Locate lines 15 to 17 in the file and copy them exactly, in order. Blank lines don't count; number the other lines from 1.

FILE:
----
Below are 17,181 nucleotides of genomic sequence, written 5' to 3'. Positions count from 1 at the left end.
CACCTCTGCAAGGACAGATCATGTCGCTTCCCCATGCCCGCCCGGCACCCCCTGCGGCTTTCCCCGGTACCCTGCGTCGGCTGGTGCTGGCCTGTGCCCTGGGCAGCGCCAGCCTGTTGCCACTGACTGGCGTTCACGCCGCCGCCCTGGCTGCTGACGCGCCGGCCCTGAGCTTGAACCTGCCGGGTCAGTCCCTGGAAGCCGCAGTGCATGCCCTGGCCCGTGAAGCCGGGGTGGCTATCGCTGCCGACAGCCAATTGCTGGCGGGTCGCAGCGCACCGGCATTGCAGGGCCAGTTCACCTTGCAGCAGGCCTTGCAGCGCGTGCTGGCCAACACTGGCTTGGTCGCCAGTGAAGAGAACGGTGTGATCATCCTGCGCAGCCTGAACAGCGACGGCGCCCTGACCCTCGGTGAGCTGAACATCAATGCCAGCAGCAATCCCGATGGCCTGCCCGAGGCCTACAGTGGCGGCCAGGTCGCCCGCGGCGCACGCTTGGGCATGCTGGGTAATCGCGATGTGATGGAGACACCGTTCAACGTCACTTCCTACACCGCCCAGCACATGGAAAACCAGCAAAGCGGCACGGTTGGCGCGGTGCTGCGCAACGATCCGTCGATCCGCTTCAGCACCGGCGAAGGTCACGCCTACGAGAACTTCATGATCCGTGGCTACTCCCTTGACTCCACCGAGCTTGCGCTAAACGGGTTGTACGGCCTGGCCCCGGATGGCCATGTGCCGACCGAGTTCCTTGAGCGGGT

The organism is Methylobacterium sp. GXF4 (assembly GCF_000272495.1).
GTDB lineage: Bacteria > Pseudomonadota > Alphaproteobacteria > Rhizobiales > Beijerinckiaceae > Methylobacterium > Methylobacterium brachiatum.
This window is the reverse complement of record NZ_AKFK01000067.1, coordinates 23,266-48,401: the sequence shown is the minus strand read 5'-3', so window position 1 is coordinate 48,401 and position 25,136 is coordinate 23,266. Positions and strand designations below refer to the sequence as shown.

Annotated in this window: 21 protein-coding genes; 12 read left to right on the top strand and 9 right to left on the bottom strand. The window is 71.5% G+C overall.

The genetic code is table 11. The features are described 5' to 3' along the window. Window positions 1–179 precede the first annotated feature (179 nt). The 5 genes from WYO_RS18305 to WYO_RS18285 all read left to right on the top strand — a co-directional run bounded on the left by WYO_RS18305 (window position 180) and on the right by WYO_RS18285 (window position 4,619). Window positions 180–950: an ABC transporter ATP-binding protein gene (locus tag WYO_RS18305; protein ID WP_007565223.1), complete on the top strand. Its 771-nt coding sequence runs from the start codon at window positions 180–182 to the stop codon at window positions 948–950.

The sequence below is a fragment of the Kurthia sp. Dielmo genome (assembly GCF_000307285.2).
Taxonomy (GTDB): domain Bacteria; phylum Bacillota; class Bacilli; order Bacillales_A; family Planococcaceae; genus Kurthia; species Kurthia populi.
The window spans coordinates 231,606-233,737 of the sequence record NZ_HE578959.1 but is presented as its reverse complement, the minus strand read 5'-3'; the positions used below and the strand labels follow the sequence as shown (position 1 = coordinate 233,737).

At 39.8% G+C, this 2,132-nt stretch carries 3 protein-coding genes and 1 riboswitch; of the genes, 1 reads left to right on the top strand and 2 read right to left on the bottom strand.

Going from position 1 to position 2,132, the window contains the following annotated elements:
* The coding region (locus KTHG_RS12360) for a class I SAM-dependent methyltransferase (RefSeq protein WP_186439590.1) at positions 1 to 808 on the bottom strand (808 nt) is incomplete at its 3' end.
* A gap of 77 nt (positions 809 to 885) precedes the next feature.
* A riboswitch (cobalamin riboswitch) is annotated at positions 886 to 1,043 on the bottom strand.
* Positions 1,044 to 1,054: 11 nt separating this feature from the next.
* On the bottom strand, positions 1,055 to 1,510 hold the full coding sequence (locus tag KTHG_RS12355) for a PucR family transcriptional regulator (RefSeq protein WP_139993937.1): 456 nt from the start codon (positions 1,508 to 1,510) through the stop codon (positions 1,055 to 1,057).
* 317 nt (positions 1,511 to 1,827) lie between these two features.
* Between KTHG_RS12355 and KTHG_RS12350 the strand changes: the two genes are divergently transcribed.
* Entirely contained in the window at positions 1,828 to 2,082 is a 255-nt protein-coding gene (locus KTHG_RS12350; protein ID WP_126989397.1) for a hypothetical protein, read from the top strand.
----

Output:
* A riboswitch (cobalamin riboswitch) is annotated at positions 886 to 1,043 on the bottom strand.
* Positions 1,044 to 1,054: 11 nt separating this feature from the next.
* On the bottom strand, positions 1,055 to 1,510 hold the full coding sequence (locus tag KTHG_RS12355) for a PucR family transcriptional regulator (RefSeq protein WP_139993937.1): 456 nt from the start codon (positions 1,508 to 1,510) through the stop codon (positions 1,055 to 1,057).